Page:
The documentation of most nuclear thermal-hydraulics codes does not provide sufficient information on uncertainty of physical models (e.g. interfacial heat transfer coefficients). These models were derived based on experimental data and implemented as empirical correlations in the computational code. The uncertainty quantification for the relevant output quantity (e.g. Peak Cladding Temperature)requires estimation of the Probability Density Functions (PDFs)of the code inputs, such as physical models. In this paper, we investigate the effect of boundary conditions (outlet pressure, inlet liquid temperature, and inlet flow rate)on the uncertainty of two physical models (the interfacial friction coefficient and the wall to liquid friction coefficient). The boundary conditions effect was accounted for by adding a bias term to the mathematical framework of two existing methods for Inverse Uncertainty Quantification (IUQ): the Maximum Likelihood Estimation (MLE)method and the Maximum A Posterior (MAP)method. The two methods were demonstrated using the BFBT benchmark, experimental data was compared to code predictions of the RSTART thermal-hydraulics code for two different cases: without and with bias term. The results show an evident improvement in code prediction when the bias term is used. Finally, a validation set of experimental data was used to investigate the possibility of data overfitting, and the proposed methodology showed absence of overfitting when bias terms are used.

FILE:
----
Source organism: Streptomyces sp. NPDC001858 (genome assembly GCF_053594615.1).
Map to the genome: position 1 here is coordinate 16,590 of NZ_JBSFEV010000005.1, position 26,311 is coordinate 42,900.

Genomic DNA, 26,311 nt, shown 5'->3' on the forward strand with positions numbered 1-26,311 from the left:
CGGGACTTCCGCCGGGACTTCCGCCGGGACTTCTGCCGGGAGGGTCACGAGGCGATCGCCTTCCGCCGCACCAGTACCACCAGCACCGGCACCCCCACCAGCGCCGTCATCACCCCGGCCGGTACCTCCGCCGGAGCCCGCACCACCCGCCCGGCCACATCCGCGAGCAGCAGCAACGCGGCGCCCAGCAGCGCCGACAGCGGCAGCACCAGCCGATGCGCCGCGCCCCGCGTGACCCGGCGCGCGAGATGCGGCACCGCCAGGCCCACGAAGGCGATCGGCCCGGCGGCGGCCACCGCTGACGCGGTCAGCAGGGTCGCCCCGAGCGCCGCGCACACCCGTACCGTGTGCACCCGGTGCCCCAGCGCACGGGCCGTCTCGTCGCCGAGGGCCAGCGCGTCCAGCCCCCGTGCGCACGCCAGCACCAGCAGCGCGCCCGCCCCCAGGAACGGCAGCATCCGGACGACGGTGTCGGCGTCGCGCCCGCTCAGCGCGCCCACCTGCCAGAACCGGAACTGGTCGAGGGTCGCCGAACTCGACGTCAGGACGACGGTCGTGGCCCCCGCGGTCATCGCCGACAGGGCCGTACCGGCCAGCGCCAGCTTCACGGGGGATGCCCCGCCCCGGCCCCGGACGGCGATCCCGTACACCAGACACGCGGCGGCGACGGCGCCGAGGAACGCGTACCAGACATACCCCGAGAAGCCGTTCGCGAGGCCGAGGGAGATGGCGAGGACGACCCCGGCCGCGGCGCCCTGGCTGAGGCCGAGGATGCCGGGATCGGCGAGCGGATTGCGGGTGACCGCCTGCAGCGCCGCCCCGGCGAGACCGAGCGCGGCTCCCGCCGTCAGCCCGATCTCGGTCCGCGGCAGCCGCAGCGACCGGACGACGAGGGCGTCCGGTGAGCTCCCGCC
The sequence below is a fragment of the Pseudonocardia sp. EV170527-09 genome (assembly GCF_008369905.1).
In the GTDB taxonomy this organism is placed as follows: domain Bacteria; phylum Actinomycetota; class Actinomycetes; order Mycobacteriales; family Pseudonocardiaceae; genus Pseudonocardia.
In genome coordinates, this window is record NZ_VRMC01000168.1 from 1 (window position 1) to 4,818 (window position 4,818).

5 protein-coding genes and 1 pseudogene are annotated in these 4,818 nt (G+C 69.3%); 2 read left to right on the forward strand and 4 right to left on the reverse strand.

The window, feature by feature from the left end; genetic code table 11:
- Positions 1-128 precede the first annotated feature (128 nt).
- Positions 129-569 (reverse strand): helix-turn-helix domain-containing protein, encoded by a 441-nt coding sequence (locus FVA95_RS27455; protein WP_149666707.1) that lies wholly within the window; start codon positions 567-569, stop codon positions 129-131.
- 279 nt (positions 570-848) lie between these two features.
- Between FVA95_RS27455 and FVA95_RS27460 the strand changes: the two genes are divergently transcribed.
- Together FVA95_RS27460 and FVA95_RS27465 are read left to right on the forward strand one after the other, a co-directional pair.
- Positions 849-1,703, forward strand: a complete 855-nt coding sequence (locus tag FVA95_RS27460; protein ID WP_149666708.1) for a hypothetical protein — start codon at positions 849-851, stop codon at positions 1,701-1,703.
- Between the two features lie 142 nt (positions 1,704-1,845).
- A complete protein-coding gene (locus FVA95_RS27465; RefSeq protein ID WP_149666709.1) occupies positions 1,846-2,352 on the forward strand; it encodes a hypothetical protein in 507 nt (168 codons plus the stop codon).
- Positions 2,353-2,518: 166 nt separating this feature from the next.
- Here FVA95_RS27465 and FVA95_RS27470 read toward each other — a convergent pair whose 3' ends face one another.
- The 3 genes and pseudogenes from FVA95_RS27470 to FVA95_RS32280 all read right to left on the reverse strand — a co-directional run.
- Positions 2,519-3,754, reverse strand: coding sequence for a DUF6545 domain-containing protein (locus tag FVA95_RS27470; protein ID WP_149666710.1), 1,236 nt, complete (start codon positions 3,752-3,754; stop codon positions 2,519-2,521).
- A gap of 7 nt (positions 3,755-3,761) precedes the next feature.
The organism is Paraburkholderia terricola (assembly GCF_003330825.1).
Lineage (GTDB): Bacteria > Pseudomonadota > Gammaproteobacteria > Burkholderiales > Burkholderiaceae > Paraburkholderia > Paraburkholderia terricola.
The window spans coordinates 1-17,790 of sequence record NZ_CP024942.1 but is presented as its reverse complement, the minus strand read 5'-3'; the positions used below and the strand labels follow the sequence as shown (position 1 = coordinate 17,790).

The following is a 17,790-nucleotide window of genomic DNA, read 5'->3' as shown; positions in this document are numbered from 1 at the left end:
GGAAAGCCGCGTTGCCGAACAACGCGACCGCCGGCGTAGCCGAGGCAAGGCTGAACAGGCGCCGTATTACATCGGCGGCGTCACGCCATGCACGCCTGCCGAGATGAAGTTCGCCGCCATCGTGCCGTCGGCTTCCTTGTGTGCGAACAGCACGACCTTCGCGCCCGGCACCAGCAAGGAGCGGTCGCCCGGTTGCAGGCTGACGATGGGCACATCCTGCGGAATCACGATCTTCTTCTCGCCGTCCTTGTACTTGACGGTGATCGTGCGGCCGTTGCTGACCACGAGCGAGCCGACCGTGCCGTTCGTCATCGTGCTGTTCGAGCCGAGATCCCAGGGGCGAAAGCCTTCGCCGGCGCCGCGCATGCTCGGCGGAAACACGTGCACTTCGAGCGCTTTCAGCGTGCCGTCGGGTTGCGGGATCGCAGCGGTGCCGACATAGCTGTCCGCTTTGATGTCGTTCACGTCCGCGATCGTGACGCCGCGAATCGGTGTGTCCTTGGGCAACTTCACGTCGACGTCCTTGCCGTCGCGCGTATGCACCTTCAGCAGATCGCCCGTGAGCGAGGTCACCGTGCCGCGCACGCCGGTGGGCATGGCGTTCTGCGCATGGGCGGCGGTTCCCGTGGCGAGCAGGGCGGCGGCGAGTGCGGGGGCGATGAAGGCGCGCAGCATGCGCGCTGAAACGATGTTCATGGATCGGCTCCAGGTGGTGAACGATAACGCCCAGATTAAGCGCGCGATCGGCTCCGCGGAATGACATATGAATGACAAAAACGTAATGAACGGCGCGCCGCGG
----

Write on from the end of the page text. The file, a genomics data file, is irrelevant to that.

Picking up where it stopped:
- Bias terms
- Inverse uncertainty quantification
- Maximum A Posterior estimation
- Maximum Likelihood Estimation
ASJC Scopus subject areas
- Nuclear Energy and Engineering